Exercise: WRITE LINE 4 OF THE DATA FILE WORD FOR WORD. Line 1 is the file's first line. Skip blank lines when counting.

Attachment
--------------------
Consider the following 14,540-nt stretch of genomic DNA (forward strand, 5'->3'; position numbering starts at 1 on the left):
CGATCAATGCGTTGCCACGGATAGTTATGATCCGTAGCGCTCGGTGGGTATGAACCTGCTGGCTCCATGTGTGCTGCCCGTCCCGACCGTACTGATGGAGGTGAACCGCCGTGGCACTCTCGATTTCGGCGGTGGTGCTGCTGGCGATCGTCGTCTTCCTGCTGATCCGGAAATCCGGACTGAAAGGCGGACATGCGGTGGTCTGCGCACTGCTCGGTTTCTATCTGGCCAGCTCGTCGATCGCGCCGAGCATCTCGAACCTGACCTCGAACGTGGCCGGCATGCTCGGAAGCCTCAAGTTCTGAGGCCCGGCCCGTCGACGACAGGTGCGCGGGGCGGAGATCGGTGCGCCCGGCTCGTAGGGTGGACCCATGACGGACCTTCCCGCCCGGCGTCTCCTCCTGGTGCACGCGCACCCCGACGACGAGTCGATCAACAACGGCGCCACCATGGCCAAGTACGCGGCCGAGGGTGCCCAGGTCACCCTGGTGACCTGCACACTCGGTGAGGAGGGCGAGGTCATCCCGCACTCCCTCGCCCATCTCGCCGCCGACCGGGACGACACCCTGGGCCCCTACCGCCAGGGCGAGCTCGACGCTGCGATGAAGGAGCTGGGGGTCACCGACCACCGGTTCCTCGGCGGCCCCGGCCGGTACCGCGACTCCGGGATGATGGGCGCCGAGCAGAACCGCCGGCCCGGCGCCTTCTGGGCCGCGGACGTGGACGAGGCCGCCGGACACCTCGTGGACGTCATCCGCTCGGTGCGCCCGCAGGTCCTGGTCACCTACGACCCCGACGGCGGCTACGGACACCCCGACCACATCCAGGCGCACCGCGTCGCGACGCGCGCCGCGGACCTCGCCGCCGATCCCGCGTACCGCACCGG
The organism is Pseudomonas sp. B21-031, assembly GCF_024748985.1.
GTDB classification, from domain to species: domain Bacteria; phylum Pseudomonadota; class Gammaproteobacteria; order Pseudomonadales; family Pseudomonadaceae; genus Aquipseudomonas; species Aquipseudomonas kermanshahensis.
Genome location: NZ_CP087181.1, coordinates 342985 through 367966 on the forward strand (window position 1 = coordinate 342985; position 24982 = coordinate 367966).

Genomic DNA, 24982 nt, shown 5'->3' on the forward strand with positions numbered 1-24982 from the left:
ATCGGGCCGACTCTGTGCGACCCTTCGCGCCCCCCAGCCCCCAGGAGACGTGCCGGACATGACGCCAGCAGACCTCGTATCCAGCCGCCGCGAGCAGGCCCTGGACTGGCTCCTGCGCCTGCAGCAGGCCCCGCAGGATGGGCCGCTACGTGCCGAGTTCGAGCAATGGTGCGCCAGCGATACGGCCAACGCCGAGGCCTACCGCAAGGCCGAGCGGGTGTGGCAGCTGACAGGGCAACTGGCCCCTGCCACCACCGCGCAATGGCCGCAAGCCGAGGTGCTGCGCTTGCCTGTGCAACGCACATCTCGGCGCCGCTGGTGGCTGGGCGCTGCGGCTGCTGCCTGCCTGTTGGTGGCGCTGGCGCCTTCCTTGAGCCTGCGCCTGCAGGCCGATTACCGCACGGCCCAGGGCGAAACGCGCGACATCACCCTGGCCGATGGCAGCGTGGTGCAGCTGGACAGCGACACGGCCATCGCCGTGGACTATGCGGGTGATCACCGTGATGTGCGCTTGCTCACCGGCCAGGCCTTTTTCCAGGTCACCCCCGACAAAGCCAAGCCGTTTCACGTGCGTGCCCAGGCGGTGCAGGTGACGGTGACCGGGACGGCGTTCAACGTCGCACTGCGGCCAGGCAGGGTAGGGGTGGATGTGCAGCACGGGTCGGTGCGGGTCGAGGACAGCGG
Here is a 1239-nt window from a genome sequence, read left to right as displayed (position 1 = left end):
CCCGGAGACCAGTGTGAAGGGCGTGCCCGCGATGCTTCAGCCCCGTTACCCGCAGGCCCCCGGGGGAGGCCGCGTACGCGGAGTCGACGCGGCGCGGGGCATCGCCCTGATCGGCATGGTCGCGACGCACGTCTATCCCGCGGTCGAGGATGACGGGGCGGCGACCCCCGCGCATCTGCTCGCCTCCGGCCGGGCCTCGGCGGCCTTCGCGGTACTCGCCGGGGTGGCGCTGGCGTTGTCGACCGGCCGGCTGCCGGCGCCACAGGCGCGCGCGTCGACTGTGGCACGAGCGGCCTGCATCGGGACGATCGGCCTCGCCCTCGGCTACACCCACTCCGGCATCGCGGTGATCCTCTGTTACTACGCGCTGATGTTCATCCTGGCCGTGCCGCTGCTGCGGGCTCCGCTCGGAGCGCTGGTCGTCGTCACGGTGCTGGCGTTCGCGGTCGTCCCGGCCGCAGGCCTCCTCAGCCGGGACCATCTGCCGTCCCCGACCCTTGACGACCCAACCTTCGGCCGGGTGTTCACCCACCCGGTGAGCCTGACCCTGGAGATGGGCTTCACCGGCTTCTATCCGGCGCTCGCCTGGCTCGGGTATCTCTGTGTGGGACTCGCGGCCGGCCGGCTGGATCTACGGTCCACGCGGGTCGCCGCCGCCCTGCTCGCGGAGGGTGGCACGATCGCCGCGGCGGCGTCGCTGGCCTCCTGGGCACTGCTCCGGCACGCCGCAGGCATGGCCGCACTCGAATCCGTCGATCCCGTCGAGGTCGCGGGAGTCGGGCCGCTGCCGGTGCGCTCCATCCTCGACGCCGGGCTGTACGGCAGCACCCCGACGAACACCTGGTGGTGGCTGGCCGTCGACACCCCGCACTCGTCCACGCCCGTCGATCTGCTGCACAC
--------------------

GTDB classification, from domain to species: domain Bacteria; phylum Pseudomonadota; class Gammaproteobacteria; order Pseudomonadales; family Pseudomonadaceae; genus Aquipseudomonas; species Aquipseudomonas kermanshahensis.